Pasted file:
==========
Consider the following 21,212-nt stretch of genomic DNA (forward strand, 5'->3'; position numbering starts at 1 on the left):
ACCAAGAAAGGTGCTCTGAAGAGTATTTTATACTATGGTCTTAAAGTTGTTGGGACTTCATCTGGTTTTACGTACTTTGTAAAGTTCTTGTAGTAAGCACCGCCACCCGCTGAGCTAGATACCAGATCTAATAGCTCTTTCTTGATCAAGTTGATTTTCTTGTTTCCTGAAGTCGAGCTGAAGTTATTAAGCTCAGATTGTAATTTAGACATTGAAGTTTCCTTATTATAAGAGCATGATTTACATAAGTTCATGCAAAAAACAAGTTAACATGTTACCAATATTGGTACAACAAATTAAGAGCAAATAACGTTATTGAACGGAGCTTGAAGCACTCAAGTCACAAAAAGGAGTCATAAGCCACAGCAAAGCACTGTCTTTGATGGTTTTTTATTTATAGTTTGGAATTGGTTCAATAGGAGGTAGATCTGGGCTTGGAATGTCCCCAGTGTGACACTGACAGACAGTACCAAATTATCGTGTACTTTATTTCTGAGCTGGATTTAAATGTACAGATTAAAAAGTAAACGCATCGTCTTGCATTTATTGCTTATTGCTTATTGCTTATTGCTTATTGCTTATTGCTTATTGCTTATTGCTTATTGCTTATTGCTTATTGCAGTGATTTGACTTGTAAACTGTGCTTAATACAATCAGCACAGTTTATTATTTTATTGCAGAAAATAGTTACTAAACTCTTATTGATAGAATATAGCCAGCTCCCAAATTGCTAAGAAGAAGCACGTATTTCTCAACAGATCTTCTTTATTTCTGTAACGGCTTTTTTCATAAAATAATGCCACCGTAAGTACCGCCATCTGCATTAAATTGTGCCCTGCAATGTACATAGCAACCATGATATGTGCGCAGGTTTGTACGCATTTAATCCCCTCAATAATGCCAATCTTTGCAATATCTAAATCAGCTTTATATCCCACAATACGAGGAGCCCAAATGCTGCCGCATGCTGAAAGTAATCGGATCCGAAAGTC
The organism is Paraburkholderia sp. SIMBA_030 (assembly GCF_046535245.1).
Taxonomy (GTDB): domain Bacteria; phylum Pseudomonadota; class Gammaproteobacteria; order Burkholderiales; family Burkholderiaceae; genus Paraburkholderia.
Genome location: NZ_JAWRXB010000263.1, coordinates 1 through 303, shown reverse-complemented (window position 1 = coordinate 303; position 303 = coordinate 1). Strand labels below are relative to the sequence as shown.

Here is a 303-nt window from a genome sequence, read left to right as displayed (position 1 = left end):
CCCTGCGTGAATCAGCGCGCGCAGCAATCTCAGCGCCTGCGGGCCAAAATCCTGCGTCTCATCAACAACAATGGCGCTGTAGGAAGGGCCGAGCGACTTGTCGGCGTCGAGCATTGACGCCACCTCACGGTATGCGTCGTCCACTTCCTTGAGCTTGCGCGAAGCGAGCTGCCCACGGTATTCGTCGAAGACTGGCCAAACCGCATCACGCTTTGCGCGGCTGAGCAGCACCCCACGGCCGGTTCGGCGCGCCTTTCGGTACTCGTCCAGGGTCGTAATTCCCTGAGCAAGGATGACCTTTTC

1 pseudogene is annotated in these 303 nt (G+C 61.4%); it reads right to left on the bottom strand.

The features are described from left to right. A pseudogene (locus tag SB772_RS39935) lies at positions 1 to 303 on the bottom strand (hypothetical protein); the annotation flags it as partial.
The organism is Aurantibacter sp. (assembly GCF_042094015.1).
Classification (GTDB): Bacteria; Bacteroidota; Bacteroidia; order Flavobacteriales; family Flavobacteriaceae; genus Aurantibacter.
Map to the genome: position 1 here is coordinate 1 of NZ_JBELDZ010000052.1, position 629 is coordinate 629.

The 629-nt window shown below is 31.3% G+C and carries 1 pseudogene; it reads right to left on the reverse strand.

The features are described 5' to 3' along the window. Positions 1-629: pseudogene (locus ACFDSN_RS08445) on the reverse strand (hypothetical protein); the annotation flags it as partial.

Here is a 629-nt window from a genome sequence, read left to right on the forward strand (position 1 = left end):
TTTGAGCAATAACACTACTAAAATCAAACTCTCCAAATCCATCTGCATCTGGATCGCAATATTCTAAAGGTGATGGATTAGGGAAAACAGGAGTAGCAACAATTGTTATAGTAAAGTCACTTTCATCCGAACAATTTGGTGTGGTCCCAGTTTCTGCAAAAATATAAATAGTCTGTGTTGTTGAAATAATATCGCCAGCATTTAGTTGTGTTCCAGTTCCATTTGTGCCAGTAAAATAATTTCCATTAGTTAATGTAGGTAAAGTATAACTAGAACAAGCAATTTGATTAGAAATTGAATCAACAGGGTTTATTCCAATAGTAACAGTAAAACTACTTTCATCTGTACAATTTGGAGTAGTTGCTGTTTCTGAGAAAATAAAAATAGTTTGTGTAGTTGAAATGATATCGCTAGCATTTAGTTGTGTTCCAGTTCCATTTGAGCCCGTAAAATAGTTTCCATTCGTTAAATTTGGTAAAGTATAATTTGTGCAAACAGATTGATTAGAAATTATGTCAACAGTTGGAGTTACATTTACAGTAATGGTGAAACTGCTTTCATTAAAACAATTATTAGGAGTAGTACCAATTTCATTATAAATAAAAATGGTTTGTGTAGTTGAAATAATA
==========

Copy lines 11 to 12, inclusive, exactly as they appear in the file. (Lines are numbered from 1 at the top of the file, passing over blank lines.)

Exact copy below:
Classification (GTDB): Bacteria; Bacteroidota; Bacteroidia; order Flavobacteriales; family Flavobacteriaceae; genus Aurantibacter.
Map to the genome: position 1 here is coordinate 1 of NZ_JBELDZ010000052.1, position 629 is coordinate 629.